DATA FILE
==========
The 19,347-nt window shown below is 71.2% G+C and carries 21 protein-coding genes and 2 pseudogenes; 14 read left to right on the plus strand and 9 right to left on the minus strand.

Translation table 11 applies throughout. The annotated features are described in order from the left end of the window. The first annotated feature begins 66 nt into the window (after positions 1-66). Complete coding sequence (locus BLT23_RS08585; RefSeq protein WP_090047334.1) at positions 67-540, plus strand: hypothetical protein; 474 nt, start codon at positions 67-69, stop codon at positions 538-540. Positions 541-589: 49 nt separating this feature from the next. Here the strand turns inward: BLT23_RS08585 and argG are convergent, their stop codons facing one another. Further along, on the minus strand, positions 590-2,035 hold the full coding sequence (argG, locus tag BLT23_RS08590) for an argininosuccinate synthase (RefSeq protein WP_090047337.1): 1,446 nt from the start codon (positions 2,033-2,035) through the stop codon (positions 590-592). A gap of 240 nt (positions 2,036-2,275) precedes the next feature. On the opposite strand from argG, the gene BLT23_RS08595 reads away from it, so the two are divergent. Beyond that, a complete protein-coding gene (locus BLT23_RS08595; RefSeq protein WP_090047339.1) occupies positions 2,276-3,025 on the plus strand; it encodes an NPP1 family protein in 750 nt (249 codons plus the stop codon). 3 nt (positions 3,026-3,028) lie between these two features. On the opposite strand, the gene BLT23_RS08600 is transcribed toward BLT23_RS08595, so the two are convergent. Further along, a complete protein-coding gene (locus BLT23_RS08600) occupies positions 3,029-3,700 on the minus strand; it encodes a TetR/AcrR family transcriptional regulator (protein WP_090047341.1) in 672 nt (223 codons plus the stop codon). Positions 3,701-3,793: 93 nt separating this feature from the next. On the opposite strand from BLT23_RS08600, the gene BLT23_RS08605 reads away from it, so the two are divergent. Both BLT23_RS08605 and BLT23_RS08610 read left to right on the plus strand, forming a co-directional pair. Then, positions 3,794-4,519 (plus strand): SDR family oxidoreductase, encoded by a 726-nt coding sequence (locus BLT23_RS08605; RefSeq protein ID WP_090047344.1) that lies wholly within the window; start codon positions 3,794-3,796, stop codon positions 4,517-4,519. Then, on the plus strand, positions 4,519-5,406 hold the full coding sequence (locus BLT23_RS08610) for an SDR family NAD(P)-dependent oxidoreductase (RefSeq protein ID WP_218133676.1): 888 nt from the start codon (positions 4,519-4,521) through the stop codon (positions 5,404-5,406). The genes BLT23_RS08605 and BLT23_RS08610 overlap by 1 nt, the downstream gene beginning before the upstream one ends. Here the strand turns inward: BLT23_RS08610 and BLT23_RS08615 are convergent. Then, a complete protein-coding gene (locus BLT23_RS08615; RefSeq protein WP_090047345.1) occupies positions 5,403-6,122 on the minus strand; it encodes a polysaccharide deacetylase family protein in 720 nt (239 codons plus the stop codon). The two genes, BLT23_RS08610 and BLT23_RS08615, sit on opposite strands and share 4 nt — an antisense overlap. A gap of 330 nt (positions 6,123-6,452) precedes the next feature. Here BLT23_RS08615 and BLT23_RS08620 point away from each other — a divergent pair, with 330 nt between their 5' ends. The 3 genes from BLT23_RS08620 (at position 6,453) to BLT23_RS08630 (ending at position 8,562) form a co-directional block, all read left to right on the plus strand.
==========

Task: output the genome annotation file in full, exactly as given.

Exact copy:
The 19,347-nt window shown below is 71.2% G+C and carries 21 protein-coding genes and 2 pseudogenes; 14 read left to right on the plus strand and 9 right to left on the minus strand.

Translation table 11 applies throughout. The annotated features are described in order from the left end of the window. The first annotated feature begins 66 nt into the window (after positions 1-66). Complete coding sequence (locus BLT23_RS08585; RefSeq protein WP_090047334.1) at positions 67-540, plus strand: hypothetical protein; 474 nt, start codon at positions 67-69, stop codon at positions 538-540. Positions 541-589: 49 nt separating this feature from the next. Here the strand turns inward: BLT23_RS08585 and argG are convergent, their stop codons facing one another. Further along, on the minus strand, positions 590-2,035 hold the full coding sequence (argG, locus tag BLT23_RS08590) for an argininosuccinate synthase (RefSeq protein WP_090047337.1): 1,446 nt from the start codon (positions 2,033-2,035) through the stop codon (positions 590-592). A gap of 240 nt (positions 2,036-2,275) precedes the next feature. On the opposite strand from argG, the gene BLT23_RS08595 reads away from it, so the two are divergent. Beyond that, a complete protein-coding gene (locus BLT23_RS08595; RefSeq protein WP_090047339.1) occupies positions 2,276-3,025 on the plus strand; it encodes an NPP1 family protein in 750 nt (249 codons plus the stop codon). 3 nt (positions 3,026-3,028) lie between these two features. On the opposite strand, the gene BLT23_RS08600 is transcribed toward BLT23_RS08595, so the two are convergent. Further along, a complete protein-coding gene (locus BLT23_RS08600) occupies positions 3,029-3,700 on the minus strand; it encodes a TetR/AcrR family transcriptional regulator (protein WP_090047341.1) in 672 nt (223 codons plus the stop codon). Positions 3,701-3,793: 93 nt separating this feature from the next. On the opposite strand from BLT23_RS08600, the gene BLT23_RS08605 reads away from it, so the two are divergent. Both BLT23_RS08605 and BLT23_RS08610 read left to right on the plus strand, forming a co-directional pair. Then, positions 3,794-4,519 (plus strand): SDR family oxidoreductase, encoded by a 726-nt coding sequence (locus BLT23_RS08605; RefSeq protein ID WP_090047344.1) that lies wholly within the window; start codon positions 3,794-3,796, stop codon positions 4,517-4,519. Then, on the plus strand, positions 4,519-5,406 hold the full coding sequence (locus BLT23_RS08610) for an SDR family NAD(P)-dependent oxidoreductase (RefSeq protein ID WP_218133676.1): 888 nt from the start codon (positions 4,519-4,521) through the stop codon (positions 5,404-5,406). The genes BLT23_RS08605 and BLT23_RS08610 overlap by 1 nt, the downstream gene beginning before the upstream one ends. Here the strand turns inward: BLT23_RS08610 and BLT23_RS08615 are convergent. Then, a complete protein-coding gene (locus BLT23_RS08615; RefSeq protein WP_090047345.1) occupies positions 5,403-6,122 on the minus strand; it encodes a polysaccharide deacetylase family protein in 720 nt (239 codons plus the stop codon). The two genes, BLT23_RS08610 and BLT23_RS08615, sit on opposite strands and share 4 nt — an antisense overlap. A gap of 330 nt (positions 6,123-6,452) precedes the next feature. Here BLT23_RS08615 and BLT23_RS08620 point away from each other — a divergent pair, with 330 nt between their 5' ends. The 3 genes from BLT23_RS08620 (at position 6,453) to BLT23_RS08630 (ending at position 8,562) form a co-directional block, all read left to right on the plus strand.